Blockchain Scalability: The Need For Real World Solutions

Blockchain, Innovation | August 22, 2018 By:

The principal word that seems to be on everyone’s mind in blockchain this year is scalability. Scaling is an issue for all new technologies; if something adds value, we always want more of it, faster. We’ve seen countless projects and specific blockchains become limited by their inability to scale effectively.

Without that scalability, real-world use cases and adoption by businesses and consumers are not feasible. It would seem then that “the herd is not coming” until this issue is resolved. Additionally, with unpredictable transaction speeds and costs, scaling a business model around existing blockchains has proven difficult if not impossible, and certainly not predictable with any exact margin of confidence.

Out of this need has come various solutions, from the creation of new blockchains to blockchain agnostic design to multi-chain and side-chain approaches.  

We want to bring blockchain to a variety of different businesses, so we’ve learned how to market and communicate to each business effectively, and in terms that they can comprehend. What separates us from our competition is that we bring forth a humanized message that is easily digestible and accessible.

Battling Industry Leaders and Using Competitors to Your Advantage

Where we currently stand, in August of 2018, the race to developing a viable product that enables blockchains to scale to tens of thousands of transactions per second far surpasses the race to the homepage of Coindesk. We are primarily focused on the former and occasionally speak of the latter.

With that said, I want to point out that there are quite a few positive effects that come from working in an industry with well known competitors. First, analyzing competitors allows foresight into blunders that could have previously been overlooked. Avoiding these blunders can provide your team and product with advantageous insight into adjustments needed, long before they affect your bottom line.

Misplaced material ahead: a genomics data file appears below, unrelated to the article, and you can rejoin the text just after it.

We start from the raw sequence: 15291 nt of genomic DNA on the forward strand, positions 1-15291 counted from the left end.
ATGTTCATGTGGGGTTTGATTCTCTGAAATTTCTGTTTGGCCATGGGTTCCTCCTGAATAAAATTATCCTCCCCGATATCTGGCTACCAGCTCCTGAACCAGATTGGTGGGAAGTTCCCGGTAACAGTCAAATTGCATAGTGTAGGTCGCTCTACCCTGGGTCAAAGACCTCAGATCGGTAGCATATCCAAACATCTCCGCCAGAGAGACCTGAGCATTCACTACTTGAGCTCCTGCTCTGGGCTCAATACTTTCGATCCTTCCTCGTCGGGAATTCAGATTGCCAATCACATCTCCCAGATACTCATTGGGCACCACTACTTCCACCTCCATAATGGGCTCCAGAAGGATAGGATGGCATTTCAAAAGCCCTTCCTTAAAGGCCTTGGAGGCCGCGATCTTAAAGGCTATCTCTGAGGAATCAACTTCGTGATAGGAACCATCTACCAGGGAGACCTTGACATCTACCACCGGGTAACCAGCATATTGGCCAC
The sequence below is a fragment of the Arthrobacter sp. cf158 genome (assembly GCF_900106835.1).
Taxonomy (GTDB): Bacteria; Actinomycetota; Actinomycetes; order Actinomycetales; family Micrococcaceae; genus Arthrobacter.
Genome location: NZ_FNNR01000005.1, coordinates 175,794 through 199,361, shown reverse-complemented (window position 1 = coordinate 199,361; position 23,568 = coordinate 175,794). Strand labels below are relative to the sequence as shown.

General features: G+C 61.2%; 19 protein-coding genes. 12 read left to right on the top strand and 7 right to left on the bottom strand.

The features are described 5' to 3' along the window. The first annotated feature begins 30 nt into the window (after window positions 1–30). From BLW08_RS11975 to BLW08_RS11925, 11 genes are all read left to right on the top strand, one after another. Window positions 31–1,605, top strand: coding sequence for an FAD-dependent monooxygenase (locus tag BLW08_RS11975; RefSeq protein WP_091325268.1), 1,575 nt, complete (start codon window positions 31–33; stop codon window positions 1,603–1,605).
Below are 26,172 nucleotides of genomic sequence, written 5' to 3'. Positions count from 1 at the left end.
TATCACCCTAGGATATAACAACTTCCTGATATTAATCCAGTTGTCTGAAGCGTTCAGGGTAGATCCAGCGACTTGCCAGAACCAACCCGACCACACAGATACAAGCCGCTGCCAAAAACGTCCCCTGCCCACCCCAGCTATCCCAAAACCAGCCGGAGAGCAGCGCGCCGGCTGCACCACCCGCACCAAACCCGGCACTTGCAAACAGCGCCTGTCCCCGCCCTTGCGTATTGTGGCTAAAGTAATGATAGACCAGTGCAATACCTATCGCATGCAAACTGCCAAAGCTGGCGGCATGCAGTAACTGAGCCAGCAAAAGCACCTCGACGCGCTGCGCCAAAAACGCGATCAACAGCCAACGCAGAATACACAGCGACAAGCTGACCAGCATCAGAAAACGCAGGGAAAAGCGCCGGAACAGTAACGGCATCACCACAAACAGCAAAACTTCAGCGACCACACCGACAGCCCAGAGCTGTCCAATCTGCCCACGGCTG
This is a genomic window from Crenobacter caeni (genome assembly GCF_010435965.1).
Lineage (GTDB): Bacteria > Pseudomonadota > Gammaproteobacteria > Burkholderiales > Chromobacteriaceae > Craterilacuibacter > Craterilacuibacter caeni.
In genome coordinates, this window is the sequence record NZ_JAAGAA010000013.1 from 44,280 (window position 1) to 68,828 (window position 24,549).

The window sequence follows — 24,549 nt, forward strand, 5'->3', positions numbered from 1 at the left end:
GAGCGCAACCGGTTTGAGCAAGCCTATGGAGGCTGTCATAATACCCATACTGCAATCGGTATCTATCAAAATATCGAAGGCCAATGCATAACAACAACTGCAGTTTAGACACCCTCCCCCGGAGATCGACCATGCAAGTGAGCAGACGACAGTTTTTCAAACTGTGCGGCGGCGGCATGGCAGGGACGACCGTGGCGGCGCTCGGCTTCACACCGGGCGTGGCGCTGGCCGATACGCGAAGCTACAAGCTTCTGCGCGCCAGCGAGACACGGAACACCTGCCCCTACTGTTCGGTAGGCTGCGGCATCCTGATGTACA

Second, educating the market on a product this technical takes time and large amounts of marketing. Our competitors have laid the groundwork for us in educating the market and allowing us to focus on making our product distinguishable. The industry will understand the value we produce, and without our competitors and their prominent founders, that may not be true.

Lastly, our ability to compete with our competitors technologically is what drives our engineering team. They set the bar, and everyday, we do everything we can to jump over it.

Contextual Parallel from the Ridesharing Industry

Lastly, I’d like to point out that there’s a reason you call for an Uber and have more than likely never called for a SideCar (America’s first ridesharing company.) There are regulatory, technological, financial, and scalable issues (among many other things) to address when taking a business from a theoretically sound idea or a white paper, to a viable product used by the masses.

Beyond usable, the business structure must be thorough, built on a profitable foundation and backed by a skilled team ready to adjust to ever-changing market conditions. Many products build themselves into the cornerstone of a nascent ecosystem, only to vanish at the first occurrence of tribulation or competition. However, those that consistently produce advantageous adjustments to market changes endure and outlast those that cannot. Being the first and most prominent company in an industry is a step toward immediate market dominance, but it is far from an essential factor in long-term success. With that in the forefront of our minds, we march on.